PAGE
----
The filter attachment thread isn’t overly large, at 82mm, and the supplied petal shaped hood is a quality item that locks in place and has a lock-release pushbutton. The lens also features a fluorine coating on its front element, to repel moisture and fingerprints, and to aid easy cleaning. All in all, build quality and handling are impeccable.
Testing the lens with a Fujifilm GFX100 II, we found that autofocus lived up to its billing, being very quick, virtually silent and consistently accurate. Image quality is simply sublime. Even at the short end of the zoom range for the most expansive viewing angle, sharpness is stellar from the center of the frame right out to the extreme edges and corners. And that remains the case even when shooting wide-open at f/4. For close-ups (the lens focuses down to 0.35m or about 14 inches), it’s possible to get quite a tight depth of field at f/4, where the lens delivers impressively smooth bokeh.
Sharpness remains excellent all the way through the zoom range, and throughout the aperture range from f/4 to f/16. The latter is useful in landscape and architectural photography when you often want to maximize depth of field to keep foreground and background elements simultaneously sharp. Sharpness drops off a bit at f/22, due to the usual diffraction, but it’s still very good.
Color fringing is very minimal at all zoom and aperture settings, being barely noticeable even at the extreme edges and corners of the image frame. Resistance to ghosting and flare is impressive but distortions can be a little noticeable, especially in architectural shots. Barrel distortion can be apparent at the short end of the zoom range, and pincushion at the long end, although there’s fairly little distortion in the mid-sector. Even so, the lens certainly doesn’t rely heavily on automatic corrections, unlike many recent lenses designed for mirrorless cameras which are essentially unusable without in-camera correction.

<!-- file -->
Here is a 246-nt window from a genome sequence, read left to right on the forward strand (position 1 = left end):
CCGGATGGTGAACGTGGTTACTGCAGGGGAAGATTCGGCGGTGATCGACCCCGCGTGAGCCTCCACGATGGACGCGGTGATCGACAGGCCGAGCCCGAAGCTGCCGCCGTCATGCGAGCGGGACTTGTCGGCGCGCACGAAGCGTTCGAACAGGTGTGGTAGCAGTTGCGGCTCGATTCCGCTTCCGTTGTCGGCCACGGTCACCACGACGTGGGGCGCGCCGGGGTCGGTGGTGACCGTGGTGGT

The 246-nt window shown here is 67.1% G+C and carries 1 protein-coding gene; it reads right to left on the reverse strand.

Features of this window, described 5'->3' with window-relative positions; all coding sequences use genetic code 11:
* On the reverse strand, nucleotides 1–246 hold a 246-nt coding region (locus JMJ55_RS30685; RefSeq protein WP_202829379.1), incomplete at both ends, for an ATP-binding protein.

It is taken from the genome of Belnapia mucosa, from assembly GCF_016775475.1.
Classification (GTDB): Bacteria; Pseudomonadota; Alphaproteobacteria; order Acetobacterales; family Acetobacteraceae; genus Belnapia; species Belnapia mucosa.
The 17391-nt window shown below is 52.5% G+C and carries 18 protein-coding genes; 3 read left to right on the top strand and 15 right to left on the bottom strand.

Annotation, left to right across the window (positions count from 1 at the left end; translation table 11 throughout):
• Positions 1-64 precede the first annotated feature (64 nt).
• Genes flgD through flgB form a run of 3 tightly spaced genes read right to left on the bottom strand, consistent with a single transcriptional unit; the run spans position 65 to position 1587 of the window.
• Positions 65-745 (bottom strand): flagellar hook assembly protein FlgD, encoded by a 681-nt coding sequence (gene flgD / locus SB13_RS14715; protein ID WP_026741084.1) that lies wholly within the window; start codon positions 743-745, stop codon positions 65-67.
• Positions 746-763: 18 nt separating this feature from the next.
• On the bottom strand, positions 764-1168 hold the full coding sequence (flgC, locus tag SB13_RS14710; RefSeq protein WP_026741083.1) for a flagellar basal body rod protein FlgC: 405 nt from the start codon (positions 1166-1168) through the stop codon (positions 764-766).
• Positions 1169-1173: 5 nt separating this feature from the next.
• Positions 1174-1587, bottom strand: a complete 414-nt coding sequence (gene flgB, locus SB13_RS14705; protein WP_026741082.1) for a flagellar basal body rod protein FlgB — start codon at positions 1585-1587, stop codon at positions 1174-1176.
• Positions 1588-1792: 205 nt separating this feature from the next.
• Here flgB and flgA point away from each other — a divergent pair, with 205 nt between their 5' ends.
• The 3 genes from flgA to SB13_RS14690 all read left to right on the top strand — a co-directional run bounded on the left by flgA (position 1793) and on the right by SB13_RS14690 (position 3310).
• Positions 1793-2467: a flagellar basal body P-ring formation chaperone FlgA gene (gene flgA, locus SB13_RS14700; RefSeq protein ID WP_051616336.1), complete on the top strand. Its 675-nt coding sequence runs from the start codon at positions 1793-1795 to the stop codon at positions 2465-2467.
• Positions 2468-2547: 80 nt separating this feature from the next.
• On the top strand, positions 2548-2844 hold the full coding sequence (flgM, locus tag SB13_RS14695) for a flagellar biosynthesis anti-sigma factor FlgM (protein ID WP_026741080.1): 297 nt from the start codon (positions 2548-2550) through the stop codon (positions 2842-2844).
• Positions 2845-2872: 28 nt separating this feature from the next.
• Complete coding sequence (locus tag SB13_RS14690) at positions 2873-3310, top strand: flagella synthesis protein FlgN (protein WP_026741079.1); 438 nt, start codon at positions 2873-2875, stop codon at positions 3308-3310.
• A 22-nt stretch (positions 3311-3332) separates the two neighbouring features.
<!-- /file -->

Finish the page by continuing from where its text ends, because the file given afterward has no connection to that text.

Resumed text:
Overall image quality and all-round performance are simply fabulous.
We run a range of lab tests under controlled conditions, using the Imatest Master testing suite. Photos of test charts are taken across the range of apertures and zooms (where available), then analyzed for sharpness, distortion and chromatic aberrations.
We use Imatest SFR (spatial frequency response) charts and analysis software to plot lens resolution at the center of the image frame, corners and mid-point distances, across the range of aperture settings and, with zoom lenses, at four different focal lengths. The tests also measure distortion and color fringing (chromatic aberration).
Levels of sharpness are easily good enough to make full use of the 102 megapixel image sensors of the Fujifilm GFX100 and GFX100 II. Sharpness is highly impressive across the entire image frame, right out to the extreme edges and corners although, as is usually the case, there’s a slight drop-off at the narrowest aperture due to diffraction.
Control over color fringing is very good indeed. There’s virtually none to be seen, even at the extreme edges and corners of the image frame. Fringing is technically at its worst at 20mm at f/4 and at 35mm at f/22 but, even here, it’s still fairly minimal and easily within the remit of automatic correction.
It’s certainly not a ‘zero distortion’ lens and does exhibit some barrel distortion at the short end of the zoom range and pincushion at the long end. Even so, they’re of fairly modest amounts and easily taken care of with automatic correction. Unlike many recent lenses for mirrorless cameras, this one is entirely usable without relying on auto correction.
If you’re after an ultra-wide-angle zoom for a medium format camera, there’s not much to choose from. The GF 20-35mm for Fujifilm GFX cameras stands out as a seriously strong option, with an ‘effective’ 16-28mm zoom range in full-frame terms, coupled with a constant f/4 aperture. It’s surprisingly compact and lightweight for a medium format lens but has a robust, weather-sealed build, refined handling, fast and virtually silent autofocus and delivers exquisite image quality. It’s undeniably pricey but you get what you pay for and more besides, making it very good value and a lens to treasure.
Read more: find out more with our top picks for the best Fujifilm GF lenses.